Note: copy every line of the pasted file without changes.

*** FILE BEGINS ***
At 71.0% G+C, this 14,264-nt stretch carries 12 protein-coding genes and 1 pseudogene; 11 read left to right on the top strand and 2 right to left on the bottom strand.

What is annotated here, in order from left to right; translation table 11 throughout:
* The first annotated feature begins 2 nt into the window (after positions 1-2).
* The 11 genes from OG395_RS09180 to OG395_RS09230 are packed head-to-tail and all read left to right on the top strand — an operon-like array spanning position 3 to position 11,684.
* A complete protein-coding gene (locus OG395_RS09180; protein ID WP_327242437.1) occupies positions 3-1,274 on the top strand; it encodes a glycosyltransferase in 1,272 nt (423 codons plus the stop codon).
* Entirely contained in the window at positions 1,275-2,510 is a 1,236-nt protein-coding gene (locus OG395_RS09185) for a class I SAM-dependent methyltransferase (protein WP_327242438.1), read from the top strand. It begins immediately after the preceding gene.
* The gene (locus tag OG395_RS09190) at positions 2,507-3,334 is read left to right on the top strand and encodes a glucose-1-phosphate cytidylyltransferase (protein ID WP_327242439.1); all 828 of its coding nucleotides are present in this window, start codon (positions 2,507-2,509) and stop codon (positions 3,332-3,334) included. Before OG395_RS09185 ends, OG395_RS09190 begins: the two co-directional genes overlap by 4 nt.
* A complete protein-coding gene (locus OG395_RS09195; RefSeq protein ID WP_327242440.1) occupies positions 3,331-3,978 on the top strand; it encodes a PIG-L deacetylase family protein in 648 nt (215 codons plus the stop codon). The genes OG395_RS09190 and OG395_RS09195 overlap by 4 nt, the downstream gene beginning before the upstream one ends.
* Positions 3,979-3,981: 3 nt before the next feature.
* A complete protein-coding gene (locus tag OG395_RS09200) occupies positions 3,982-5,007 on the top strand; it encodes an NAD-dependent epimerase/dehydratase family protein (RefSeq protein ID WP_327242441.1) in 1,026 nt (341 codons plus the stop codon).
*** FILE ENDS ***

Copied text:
At 71.0% G+C, this 14,264-nt stretch carries 12 protein-coding genes and 1 pseudogene; 11 read left to right on the top strand and 2 right to left on the bottom strand.

What is annotated here, in order from left to right; translation table 11 throughout:
* The first annotated feature begins 2 nt into the window (after positions 1-2).
* The 11 genes from OG395_RS09180 to OG395_RS09230 are packed head-to-tail and all read left to right on the top strand — an operon-like array spanning position 3 to position 11,684.
* A complete protein-coding gene (locus OG395_RS09180; protein ID WP_327242437.1) occupies positions 3-1,274 on the top strand; it encodes a glycosyltransferase in 1,272 nt (423 codons plus the stop codon).
* Entirely contained in the window at positions 1,275-2,510 is a 1,236-nt protein-coding gene (locus OG395_RS09185) for a class I SAM-dependent methyltransferase (protein WP_327242438.1), read from the top strand. It begins immediately after the preceding gene.
* The gene (locus tag OG395_RS09190) at positions 2,507-3,334 is read left to right on the top strand and encodes a glucose-1-phosphate cytidylyltransferase (protein ID WP_327242439.1); all 828 of its coding nucleotides are present in this window, start codon (positions 2,507-2,509) and stop codon (positions 3,332-3,334) included. Before OG395_RS09185 ends, OG395_RS09190 begins: the two co-directional genes overlap by 4 nt.
* A complete protein-coding gene (locus OG395_RS09195; RefSeq protein ID WP_327242440.1) occupies positions 3,331-3,978 on the top strand; it encodes a PIG-L deacetylase family protein in 648 nt (215 codons plus the stop codon). The genes OG395_RS09190 and OG395_RS09195 overlap by 4 nt, the downstream gene beginning before the upstream one ends.
* Positions 3,979-3,981: 3 nt before the next feature.
* A complete protein-coding gene (locus tag OG395_RS09200) occupies positions 3,982-5,007 on the top strand; it encodes an NAD-dependent epimerase/dehydratase family protein (RefSeq protein ID WP_327242441.1) in 1,026 nt (341 codons plus the stop codon).